It's a well-known tale by now: Mary Barra was just weeks into her job as the first female CEO of a global automaker when General Motors was hit by a safety crisis now linked to more than 30 deaths. The ignition-switch recall and the torrent of nearly 30 million called back vehicles that ensued has consumed much of Barra’s new executive team’s attention this year. But she feels good about GM’s handling of the most pressing task: a restructuring of product safety to prevent another deadly defect from slipping through. Now it’s on to broader cultural change, which she says will take five years. Barra spoke with reporters and editors at Automotive News Europe sister publication Automotive News.
Since former U.S. Attorney Anton Valukas’ report on GM’s handling of the recall crisis came out there’s been a lot of talk about the need to change GM’s culture. What changes have been made?
Culture change is not a weekly or monthly thing. It’s going to take time. A lot of people say culture change takes 10 years. We want to cut that in half. The way I look at it, it’s changing behaviors. You and I can decide to do something. If we leave the room and start doing it, that’s a behavior change. But you’ve got to do it again and again. The actual action is a lot more important than the words.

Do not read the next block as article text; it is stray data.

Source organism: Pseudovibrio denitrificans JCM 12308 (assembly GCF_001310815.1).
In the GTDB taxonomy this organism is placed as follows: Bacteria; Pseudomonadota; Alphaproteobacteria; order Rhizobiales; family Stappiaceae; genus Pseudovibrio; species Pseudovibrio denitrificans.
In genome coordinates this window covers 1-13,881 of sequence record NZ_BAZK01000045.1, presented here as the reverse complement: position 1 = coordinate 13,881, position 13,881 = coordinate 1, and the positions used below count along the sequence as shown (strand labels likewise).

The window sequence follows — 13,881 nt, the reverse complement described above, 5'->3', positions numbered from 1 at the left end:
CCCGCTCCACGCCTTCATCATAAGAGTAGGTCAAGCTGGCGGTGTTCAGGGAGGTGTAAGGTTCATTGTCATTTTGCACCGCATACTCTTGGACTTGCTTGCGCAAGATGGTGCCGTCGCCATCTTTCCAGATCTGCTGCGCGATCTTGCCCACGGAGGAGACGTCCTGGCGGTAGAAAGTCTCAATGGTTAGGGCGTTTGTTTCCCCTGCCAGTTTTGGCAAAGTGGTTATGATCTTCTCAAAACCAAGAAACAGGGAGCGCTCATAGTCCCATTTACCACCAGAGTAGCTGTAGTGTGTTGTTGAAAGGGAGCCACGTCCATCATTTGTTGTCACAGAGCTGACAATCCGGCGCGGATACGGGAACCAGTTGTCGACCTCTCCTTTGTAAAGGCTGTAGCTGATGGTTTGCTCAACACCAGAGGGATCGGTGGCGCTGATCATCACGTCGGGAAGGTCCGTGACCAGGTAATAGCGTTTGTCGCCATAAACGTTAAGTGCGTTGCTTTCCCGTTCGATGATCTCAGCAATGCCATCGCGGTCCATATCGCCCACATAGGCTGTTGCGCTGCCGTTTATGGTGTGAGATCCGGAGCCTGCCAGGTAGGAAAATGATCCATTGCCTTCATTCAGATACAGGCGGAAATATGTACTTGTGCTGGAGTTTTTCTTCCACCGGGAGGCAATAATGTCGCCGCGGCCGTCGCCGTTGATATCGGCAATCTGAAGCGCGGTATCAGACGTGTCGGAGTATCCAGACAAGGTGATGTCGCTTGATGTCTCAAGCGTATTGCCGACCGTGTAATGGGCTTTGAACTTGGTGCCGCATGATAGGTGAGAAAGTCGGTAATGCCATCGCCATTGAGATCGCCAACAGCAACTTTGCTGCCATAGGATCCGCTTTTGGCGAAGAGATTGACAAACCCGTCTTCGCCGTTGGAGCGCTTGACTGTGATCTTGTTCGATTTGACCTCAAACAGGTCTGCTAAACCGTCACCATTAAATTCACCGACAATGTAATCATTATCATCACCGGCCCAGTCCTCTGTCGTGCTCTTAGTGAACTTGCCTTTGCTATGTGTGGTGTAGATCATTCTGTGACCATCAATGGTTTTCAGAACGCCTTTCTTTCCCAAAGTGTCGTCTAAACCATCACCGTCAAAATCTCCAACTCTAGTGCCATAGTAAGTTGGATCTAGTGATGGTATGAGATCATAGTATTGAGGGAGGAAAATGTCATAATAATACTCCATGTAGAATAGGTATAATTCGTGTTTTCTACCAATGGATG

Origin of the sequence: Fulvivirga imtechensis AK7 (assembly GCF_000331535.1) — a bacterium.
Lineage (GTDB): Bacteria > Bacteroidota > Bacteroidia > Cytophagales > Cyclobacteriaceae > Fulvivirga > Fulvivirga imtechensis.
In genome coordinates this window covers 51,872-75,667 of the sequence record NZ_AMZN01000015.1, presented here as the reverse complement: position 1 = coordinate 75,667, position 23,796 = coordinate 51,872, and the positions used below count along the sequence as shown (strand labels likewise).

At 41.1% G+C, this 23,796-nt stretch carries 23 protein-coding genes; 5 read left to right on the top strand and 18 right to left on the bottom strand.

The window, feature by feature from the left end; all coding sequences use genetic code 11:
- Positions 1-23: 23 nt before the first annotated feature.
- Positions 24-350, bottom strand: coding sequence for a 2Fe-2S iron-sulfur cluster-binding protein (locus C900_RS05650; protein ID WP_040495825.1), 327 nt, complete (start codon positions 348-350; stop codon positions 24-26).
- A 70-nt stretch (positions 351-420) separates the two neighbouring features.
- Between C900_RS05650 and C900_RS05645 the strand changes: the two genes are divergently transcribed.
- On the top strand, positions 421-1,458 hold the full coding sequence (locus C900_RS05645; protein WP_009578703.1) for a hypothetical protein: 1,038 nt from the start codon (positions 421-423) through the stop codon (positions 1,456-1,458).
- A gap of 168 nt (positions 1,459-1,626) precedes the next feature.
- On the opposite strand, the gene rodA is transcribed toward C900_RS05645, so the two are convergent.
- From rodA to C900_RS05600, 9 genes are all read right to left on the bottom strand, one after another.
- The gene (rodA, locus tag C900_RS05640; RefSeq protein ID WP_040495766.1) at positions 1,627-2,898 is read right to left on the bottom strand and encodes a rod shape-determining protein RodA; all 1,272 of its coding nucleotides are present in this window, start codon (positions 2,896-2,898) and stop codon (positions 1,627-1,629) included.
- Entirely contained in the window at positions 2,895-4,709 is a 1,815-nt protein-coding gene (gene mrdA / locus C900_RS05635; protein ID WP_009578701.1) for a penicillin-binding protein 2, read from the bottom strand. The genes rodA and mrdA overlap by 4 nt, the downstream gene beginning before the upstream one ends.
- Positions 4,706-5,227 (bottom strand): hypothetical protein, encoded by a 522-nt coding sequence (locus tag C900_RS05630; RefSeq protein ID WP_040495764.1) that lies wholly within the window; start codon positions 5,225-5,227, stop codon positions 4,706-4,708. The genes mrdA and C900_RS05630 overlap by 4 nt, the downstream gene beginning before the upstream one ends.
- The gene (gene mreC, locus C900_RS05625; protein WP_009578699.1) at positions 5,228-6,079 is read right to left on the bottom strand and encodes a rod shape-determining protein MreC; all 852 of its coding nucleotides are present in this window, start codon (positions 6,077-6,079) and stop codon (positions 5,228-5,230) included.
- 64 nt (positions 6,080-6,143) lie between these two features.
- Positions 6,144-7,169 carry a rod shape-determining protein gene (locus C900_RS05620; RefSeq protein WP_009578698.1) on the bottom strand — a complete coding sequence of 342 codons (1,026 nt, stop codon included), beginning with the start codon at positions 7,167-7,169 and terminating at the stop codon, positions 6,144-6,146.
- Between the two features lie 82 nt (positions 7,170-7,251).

You’ve said that you want the recall crisis to drive change. Give an example of employees living that message.
Whether it’s engineering or manufacturing or supplier quality, the way [safety chief] Jeff Boyer’s position is operating. The fact we’ve put the added investigators and problem solvers into Jeff’s organization. They’re kind of a beacon that the organization goes to with concerns. And they’re seeing those get resolved. I’d say another proof point is, once a [safety] issue is opened, we actually have a fairly good trend of quickly getting to the root cause of an issue and deciding: Is this an issue we need to take action on? The organization is taking each issue seriously and either closing it out with a very clearly understood reason why it’s OK to close, or solving it and taking an action.
Suppliers, dealers and others say that GM executives say the right things about valuing relationships, but it doesn’t filter down through sales or purchasing. How does GM drive that message through those lower levels?
In some of those cases, you have to say: “I’ve got to align my metrics with the way I really want people to behave.” If someone says, “OK, I hear you saying you want me to do X, but you really still want me to do Y -- and I’m going to get measured on Y -- I’m going to keep doing the behaviors that get me Y.” As we set up performance objectives for next year, we’re talking about changing some of the things that will be on people’s performance reviews and their objectives. That is something that is tracked and measured, which will start to drive different behaviors.